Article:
Newtown, a suburb of Sydney’s inner west is located approximately four kilometres south-west of the Sydney central business district, straddling the local government areas of the City of Sydney and Marrickville Council in the state of New South Wales, Australia.
Newtown has been a hub for live entertainment since the late 19th century. During the 1980s the many pubs in the area housed a thriving live music scene, notably the The Sandringham on King Street. Throughout the 1990s it was particularly known as a centre for indie rock, with the suburb home to many musicians and several live venues.
The Newtown area is also known for its creative graffiti and street art. The most prominent of these works are the large murals created in the late 1980s and early 1990s, which were painted on the walls of houses and shops in the area. Spray-painted tags have proliferated all over the area in recent years, although more recently the style of tagging has become far more elaborate than the simple spray-can signatures that litter walls throughout the district.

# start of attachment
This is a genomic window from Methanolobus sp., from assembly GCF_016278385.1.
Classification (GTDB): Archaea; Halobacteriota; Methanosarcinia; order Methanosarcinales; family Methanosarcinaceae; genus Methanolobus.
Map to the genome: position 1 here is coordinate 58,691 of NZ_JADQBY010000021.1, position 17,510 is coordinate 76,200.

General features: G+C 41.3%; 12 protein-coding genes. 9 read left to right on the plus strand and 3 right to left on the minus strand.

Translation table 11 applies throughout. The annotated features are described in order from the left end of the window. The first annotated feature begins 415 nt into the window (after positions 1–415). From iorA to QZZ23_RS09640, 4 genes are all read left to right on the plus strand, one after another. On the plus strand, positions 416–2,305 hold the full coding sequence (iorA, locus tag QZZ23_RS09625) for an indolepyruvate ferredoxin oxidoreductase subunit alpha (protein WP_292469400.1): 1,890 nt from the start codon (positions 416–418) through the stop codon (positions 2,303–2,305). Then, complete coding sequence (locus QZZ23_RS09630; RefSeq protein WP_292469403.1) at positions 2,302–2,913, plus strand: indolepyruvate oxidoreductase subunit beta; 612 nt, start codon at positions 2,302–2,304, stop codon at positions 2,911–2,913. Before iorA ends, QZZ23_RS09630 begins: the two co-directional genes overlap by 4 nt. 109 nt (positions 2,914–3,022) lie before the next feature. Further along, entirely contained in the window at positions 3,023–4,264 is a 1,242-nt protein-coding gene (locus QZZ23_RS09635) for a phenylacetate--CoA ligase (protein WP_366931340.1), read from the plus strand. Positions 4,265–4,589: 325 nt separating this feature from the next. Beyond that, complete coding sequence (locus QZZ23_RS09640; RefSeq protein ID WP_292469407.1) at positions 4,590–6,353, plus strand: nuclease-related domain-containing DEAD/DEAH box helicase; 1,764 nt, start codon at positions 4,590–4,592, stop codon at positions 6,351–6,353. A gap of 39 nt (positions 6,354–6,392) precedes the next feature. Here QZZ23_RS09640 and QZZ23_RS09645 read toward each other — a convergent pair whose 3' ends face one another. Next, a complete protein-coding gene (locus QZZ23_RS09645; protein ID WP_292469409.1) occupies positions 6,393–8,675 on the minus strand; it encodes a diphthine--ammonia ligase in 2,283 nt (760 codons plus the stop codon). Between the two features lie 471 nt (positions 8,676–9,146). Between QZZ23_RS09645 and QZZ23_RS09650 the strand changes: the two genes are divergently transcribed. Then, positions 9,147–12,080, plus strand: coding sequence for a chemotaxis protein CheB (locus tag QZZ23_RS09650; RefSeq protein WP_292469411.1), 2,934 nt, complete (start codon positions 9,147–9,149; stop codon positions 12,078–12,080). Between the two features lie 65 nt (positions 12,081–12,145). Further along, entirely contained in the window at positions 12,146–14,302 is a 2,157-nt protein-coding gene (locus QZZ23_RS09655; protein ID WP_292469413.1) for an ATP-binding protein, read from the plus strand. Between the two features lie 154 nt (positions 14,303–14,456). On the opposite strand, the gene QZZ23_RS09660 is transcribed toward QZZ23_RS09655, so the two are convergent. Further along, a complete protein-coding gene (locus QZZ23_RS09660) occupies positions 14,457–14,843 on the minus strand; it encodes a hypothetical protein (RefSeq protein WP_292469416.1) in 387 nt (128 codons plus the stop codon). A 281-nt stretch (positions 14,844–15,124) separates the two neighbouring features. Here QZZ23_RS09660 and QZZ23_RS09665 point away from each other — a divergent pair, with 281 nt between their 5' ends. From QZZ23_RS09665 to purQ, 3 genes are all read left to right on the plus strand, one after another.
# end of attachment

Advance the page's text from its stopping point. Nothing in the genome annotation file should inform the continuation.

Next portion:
Examples include a mural of American civil rights leader Martin Luther King Jr. on King Street (painted by Andrew Aiken (Seems) and Juilee Pryor), the “Great Wave” mural in Gowrie Street, the “Three Proud People” mural (a reproduction of a photo taken at the 1968 Mexico City Olympics), and the “map of Africa” mural in King Street.
Newtown, St Peters and Erskineville have the highest proportions of same-sex couples in the 2011 census. The gay and lesbian community of Newtown also extends into neighbouring Glebe, Leichhardt, Annandale, Marrickville, Enmore and Dulwich Hill. The area was home to two of Sydney’s most well-established gay and lesbian pubs, the Newtown Hotel on King Street and the nearby Imperial Hotel in Erskineville Road (the famous drag show pub featured in the movie “Priscilla, Queen of the Desert”).
– Haoming Wang
Born in Wuxi, China in 1985, Haoming Wang moved with his family to Singapore where he lived for five years before emigrating to his present home in Sydney, Australia. He has been photographing since 2007.
To see more of Haoming’s work, visit Flickr.